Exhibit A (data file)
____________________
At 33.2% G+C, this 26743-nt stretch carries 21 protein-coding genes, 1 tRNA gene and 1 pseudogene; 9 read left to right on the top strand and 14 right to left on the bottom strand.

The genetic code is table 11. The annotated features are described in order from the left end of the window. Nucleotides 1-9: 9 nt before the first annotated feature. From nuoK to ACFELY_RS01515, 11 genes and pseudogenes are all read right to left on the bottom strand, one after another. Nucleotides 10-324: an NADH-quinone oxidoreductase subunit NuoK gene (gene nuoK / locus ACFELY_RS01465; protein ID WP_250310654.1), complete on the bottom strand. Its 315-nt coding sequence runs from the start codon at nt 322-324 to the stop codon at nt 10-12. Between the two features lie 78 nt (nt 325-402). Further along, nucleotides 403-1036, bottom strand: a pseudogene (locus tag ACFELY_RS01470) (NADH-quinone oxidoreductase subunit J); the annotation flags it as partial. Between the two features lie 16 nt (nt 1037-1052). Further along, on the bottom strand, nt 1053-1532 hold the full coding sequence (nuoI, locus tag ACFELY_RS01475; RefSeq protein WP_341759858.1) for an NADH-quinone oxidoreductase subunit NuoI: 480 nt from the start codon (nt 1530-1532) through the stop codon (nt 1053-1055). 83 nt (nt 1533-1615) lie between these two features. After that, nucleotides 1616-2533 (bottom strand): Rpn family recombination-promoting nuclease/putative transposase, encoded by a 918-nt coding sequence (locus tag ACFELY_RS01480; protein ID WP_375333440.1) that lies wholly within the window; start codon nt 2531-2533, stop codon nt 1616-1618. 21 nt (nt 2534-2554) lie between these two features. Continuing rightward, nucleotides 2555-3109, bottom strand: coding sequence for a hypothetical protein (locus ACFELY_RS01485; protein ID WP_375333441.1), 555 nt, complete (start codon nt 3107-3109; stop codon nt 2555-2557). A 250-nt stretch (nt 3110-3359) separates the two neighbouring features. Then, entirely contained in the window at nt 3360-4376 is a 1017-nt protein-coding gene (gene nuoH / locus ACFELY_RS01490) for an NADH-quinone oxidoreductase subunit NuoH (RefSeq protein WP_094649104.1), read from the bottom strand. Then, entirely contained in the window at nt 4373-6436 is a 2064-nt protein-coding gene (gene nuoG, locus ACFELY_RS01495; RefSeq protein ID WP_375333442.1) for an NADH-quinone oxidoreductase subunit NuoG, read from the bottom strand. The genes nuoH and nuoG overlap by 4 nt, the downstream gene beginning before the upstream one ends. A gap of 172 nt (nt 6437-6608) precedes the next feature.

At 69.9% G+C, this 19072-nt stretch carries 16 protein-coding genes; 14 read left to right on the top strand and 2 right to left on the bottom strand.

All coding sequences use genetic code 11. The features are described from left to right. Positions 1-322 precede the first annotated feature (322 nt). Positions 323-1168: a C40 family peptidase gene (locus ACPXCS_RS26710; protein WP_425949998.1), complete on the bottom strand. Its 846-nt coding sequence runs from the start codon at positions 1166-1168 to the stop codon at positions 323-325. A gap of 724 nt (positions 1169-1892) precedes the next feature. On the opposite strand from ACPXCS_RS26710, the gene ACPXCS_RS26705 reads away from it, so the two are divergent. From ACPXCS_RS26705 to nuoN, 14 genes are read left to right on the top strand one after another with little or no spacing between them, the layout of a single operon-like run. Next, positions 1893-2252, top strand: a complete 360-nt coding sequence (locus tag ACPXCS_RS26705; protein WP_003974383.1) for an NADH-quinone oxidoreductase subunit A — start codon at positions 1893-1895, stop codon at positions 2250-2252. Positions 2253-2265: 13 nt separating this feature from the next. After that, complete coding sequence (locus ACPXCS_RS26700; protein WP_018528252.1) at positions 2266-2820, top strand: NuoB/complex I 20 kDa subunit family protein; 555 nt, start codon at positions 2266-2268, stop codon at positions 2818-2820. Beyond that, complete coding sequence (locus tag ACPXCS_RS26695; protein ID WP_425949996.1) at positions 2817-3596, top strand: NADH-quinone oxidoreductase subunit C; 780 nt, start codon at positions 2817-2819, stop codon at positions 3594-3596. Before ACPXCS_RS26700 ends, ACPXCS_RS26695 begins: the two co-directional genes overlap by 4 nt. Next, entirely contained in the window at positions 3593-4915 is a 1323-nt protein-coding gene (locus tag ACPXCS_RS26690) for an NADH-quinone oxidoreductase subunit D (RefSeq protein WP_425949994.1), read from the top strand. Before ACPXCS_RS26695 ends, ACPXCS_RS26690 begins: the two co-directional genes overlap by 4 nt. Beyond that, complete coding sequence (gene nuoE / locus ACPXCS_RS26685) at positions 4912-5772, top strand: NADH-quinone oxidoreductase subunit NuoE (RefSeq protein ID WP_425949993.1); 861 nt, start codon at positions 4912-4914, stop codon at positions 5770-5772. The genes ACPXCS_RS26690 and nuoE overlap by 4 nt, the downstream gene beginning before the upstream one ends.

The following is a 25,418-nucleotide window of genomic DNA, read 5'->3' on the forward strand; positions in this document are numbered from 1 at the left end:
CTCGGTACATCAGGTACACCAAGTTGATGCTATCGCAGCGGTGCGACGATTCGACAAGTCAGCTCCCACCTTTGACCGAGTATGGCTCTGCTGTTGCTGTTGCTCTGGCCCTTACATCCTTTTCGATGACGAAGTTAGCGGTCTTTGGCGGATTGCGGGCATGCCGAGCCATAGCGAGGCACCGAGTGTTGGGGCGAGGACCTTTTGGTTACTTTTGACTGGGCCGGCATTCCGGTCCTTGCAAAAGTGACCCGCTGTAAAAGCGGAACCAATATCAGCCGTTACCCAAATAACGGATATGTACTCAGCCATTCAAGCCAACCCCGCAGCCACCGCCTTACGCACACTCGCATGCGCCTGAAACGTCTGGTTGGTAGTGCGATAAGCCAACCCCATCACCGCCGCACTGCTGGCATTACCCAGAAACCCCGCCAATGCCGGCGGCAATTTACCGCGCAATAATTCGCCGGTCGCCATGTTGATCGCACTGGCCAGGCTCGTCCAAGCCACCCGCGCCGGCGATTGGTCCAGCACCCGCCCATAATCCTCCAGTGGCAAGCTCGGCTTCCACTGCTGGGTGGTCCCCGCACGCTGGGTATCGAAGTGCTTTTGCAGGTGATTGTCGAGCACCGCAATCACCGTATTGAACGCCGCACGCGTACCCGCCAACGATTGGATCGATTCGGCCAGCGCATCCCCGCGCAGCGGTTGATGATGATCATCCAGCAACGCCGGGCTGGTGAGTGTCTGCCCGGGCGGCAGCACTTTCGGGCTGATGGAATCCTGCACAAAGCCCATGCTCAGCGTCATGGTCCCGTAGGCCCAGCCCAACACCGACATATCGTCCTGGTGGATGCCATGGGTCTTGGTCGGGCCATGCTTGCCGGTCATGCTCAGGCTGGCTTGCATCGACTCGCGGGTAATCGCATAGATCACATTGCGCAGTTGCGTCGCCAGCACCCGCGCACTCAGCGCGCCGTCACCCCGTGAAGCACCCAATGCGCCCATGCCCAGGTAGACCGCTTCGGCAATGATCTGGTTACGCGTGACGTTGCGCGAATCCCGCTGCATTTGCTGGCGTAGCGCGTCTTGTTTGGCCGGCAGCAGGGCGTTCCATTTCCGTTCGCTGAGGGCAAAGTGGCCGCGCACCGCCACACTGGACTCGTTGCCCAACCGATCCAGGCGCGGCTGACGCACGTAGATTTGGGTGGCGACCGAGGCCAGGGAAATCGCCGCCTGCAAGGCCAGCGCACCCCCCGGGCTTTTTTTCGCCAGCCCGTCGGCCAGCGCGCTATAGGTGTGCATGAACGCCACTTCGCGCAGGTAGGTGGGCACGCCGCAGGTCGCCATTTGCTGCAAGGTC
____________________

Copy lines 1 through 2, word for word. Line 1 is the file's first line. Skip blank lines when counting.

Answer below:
At 33.2% G+C, this 26743-nt stretch carries 21 protein-coding genes, 1 tRNA gene and 1 pseudogene; 9 read left to right on the top strand and 14 right to left on the bottom strand.

The genetic code is table 11. The annotated features are described in order from the left end of the window. Nucleotides 1-9: 9 nt before the first annotated feature. From nuoK to ACFELY_RS01515, 11 genes and pseudogenes are all read right to left on the bottom strand, one after another. Nucleotides 10-324: an NADH-quinone oxidoreductase subunit NuoK gene (gene nuoK / locus ACFELY_RS01465; protein ID WP_250310654.1), complete on the bottom strand. Its 315-nt coding sequence runs from the start codon at nt 322-324 to the stop codon at nt 10-12. Between the two features lie 78 nt (nt 325-402). Further along, nucleotides 403-1036, bottom strand: a pseudogene (locus tag ACFELY_RS01470) (NADH-quinone oxidoreductase subunit J); the annotation flags it as partial. Between the two features lie 16 nt (nt 1037-1052). Further along, on the bottom strand, nt 1053-1532 hold the full coding sequence (nuoI, locus tag ACFELY_RS01475; RefSeq protein WP_341759858.1) for an NADH-quinone oxidoreductase subunit NuoI: 480 nt from the start codon (nt 1530-1532) through the stop codon (nt 1053-1055). 83 nt (nt 1533-1615) lie between these two features. After that, nucleotides 1616-2533 (bottom strand): Rpn family recombination-promoting nuclease/putative transposase, encoded by a 918-nt coding sequence (locus tag ACFELY_RS01480; protein ID WP_375333440.1) that lies wholly within the window; start codon nt 2531-2533, stop codon nt 1616-1618. 21 nt (nt 2534-2554) lie between these two features. Continuing rightward, nucleotides 2555-3109, bottom strand: coding sequence for a hypothetical protein (locus ACFELY_RS01485; protein ID WP_375333441.1), 555 nt, complete (start codon nt 3107-3109; stop codon nt 2555-2557). A 250-nt stretch (nt 3110-3359) separates the two neighbouring features. Then, entirely contained in the window at nt 3360-4376 is a 1017-nt protein-coding gene (gene nuoH / locus ACFELY_RS01490) for an NADH-quinone oxidoreductase subunit NuoH (RefSeq protein WP_094649104.1), read from the bottom strand. Then, entirely contained in the window at nt 4373-6436 is a 2064-nt protein-coding gene (gene nuoG, locus ACFELY_RS01495; RefSeq protein ID WP_375333442.1) for an NADH-quinone oxidoreductase subunit NuoG, read from the bottom strand. The genes nuoH and nuoG overlap by 4 nt, the downstream gene beginning before the upstream one ends. A gap of 172 nt (nt 6437-6608) precedes the next feature.